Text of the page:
• Allow students to articulate their chosen career path and give them the tools to achieve success in whatever route they choose.
  • When mentoring students, ask about their whole lives, children and family included.
  • Discuss strategies for work-life balance.
  • Ask students which positions work within their child care schedule.
  • Include student parents on research jobs and publications; do not assume they do not have time.
  • Plan departmentwide events that are family friendly. A noisy bar is not an ideal place for a child.
  • Respect when a student declines an opportunity, but do not take that no as indefinite.
  • Work with your institution to put in place affordable child care, lactation rooms, family health care subsidies and the like.

And for the grad student, if you have a child while in grad school, here are some tips for navigating your training as a parent.

  • Decide the career path you want to take and make it clear to all parties involved.
  • Ask for what you need. Need time to pump in between classes? Ask. Need to take time off from classes? Ask. Need additional research positions? Ask. Need to decrease research? Ask.
  • Don’t be afraid to say no. Your time is no longer only yours. Choose commitments wisely.
  • Find an academic mother (or father) mentor. No one mentor can do it all for you. I sought out a woman who was a mother as a mentor at another university. Her advice was pertinent to my success and well-being.
  • Schedule your time wisely; share your schedule with your family and your advisers so everyone can be on the same page.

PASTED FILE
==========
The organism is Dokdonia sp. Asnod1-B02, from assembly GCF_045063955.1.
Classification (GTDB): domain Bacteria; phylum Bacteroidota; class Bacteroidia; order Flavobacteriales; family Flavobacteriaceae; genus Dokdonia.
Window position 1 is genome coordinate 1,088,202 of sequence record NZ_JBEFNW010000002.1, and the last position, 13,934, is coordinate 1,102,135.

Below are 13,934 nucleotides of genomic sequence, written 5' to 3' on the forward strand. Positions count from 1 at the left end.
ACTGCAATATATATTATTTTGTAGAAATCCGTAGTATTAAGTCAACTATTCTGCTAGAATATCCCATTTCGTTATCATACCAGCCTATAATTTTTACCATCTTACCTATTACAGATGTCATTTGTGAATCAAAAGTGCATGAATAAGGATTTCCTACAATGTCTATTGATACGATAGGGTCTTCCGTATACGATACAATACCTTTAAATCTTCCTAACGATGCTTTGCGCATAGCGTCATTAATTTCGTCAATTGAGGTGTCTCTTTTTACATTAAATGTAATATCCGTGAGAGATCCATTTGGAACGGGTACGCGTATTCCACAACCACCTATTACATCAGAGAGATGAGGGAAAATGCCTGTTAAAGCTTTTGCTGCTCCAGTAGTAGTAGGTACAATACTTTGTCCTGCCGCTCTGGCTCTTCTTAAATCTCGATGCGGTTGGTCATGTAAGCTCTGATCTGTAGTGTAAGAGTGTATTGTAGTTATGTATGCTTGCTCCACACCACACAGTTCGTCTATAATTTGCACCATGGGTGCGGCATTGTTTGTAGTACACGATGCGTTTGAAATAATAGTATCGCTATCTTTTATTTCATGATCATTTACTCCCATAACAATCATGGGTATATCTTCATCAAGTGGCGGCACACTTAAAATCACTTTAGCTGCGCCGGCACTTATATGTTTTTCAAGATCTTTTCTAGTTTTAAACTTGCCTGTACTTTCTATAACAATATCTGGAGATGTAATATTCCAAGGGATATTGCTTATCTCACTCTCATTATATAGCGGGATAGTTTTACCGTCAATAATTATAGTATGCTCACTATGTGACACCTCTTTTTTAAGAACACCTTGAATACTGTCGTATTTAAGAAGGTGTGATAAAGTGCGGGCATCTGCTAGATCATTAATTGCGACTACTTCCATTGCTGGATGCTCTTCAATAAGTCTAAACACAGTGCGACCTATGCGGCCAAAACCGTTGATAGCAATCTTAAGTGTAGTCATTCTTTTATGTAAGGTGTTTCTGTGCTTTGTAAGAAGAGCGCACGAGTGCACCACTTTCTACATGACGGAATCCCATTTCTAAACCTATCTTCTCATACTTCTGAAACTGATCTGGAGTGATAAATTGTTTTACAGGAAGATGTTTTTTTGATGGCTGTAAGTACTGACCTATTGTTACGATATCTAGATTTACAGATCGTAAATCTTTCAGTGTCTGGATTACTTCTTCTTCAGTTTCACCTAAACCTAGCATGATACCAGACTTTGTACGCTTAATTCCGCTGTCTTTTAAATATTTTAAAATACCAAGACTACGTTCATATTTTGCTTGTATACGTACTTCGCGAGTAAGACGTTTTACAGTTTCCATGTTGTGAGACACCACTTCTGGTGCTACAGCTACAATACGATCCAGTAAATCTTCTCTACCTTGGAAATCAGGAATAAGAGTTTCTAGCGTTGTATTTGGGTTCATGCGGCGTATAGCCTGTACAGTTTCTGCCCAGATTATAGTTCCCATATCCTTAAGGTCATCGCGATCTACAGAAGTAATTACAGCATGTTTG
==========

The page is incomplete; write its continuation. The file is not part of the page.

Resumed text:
• Reject the idea of being a supermom or superdad. Protect your sanity. Take breaks if needed.

Do you have other recommendations? Suggest them in the comments section below.

Birthing Both A Baby And Ph.D. As A Woman Of Color

whitney-pirtleNote: this blog post was originally published on our career advice column on Inside Higher Ed. Dr. Whitney N. Laster Pirtle (@thePhDandMe) is an assistant professor of sociology at the University of California at Merced. Her research is on race, identity and health. She often shares other stories and advice on her blog, The Sociology Ph.D. and Me.

I freaked out when I learned that I was pregnant during my second year of graduate school. My reaction was not abnormal; neurologists link the flood of hormones to a women’s brain as the reason for increased anxiety among expectant mothers. And while I was indeed overwhelmed by the typical things pregnant moms worry about — Would I be a good mother? Was I eating the right foods? Could my body endure childbirth? — the majority of my concerns centered around graduate school.